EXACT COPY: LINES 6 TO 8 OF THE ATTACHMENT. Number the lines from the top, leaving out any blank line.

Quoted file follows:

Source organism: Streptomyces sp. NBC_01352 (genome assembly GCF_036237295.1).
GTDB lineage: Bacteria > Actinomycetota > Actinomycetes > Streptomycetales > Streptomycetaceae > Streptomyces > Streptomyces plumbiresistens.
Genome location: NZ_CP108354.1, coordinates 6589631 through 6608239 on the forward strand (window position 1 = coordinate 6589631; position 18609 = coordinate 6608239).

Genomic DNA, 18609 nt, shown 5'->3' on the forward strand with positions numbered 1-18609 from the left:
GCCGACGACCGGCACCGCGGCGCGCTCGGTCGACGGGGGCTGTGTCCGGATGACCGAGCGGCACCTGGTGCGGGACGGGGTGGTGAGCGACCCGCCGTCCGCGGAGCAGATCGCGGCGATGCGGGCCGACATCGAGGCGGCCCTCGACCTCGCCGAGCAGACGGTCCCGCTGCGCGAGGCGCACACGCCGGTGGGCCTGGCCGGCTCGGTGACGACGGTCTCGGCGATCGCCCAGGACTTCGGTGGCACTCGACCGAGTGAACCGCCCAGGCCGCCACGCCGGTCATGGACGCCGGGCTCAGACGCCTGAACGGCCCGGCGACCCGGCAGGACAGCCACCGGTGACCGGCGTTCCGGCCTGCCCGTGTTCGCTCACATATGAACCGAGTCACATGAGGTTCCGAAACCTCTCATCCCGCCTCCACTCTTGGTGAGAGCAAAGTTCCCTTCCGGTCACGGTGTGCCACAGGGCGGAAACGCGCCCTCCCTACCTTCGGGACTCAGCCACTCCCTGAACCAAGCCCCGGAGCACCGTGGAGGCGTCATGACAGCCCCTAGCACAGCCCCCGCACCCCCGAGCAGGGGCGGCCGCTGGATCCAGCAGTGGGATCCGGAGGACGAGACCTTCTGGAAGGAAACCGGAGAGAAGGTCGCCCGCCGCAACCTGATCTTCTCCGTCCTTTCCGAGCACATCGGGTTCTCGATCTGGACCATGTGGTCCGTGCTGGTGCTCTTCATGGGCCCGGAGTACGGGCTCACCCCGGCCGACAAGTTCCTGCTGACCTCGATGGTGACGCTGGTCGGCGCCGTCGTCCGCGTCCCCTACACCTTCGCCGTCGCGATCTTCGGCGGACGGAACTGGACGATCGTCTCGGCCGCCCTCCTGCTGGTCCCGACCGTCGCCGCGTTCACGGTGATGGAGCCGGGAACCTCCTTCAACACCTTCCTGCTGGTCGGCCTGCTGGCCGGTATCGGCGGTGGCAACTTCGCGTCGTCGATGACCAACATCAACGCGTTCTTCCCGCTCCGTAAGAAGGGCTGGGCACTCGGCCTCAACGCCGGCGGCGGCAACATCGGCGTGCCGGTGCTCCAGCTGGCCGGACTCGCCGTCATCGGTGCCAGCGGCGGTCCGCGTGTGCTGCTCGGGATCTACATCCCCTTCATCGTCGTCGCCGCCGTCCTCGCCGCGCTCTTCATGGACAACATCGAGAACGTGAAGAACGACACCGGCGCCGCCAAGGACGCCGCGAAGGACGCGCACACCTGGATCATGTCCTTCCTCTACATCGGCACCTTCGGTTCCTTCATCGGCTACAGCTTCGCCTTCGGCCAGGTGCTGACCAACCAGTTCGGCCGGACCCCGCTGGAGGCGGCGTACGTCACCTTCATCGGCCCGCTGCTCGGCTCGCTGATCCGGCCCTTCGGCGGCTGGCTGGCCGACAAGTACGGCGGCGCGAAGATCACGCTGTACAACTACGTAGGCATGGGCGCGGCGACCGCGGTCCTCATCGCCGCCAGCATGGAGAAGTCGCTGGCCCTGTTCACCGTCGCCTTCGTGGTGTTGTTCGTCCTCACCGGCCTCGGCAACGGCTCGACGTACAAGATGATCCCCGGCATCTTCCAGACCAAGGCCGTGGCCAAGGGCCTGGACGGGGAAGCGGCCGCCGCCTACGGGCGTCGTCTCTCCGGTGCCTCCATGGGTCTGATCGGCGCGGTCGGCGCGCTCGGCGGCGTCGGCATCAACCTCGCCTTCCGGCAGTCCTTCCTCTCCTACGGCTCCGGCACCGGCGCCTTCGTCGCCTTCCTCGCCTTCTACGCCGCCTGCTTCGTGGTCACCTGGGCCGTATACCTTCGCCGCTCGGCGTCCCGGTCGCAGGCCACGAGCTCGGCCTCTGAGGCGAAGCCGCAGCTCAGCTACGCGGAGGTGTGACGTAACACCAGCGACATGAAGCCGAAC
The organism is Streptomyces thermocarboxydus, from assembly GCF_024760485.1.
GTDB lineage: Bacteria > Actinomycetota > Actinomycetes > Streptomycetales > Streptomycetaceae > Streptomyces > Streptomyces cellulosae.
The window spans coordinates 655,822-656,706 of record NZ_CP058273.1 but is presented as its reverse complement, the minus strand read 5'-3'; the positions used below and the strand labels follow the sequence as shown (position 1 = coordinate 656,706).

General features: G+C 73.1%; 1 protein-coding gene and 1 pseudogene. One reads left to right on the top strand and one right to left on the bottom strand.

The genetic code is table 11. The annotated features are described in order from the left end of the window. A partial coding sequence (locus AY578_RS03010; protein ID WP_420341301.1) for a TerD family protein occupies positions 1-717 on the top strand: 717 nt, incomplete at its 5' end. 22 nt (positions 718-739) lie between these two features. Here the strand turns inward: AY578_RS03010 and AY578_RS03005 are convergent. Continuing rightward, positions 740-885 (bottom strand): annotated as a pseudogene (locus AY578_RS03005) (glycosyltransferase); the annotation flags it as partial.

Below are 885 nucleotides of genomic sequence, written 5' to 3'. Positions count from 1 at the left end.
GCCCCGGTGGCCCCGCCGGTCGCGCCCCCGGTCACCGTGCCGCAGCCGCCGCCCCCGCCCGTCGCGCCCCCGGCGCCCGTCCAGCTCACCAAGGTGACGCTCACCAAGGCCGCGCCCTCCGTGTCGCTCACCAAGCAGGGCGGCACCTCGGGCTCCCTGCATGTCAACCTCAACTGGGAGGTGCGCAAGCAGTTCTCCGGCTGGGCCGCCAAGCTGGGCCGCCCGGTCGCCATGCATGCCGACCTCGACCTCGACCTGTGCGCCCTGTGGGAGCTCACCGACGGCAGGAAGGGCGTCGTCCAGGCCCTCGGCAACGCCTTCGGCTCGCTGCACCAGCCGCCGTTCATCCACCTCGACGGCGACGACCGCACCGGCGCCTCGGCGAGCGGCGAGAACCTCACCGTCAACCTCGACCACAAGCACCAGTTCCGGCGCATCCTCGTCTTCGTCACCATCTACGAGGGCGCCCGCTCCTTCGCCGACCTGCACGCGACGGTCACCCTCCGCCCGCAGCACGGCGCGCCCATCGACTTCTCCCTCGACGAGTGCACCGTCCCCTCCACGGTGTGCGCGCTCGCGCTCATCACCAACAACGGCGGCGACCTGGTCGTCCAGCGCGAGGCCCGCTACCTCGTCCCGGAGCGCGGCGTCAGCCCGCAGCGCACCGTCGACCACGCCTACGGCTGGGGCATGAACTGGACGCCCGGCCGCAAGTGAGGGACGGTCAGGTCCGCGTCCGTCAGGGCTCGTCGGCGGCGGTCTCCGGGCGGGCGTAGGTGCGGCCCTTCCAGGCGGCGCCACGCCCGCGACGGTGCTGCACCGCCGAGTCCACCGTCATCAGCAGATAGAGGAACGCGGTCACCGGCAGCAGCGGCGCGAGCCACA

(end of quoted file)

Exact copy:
The organism is Streptomyces thermocarboxydus, from assembly GCF_024760485.1.
GTDB lineage: Bacteria > Actinomycetota > Actinomycetes > Streptomycetales > Streptomycetaceae > Streptomyces > Streptomyces cellulosae.
The window spans coordinates 655,822-656,706 of record NZ_CP058273.1 but is presented as its reverse complement, the minus strand read 5'-3'; the positions used below and the strand labels follow the sequence as shown (position 1 = coordinate 656,706).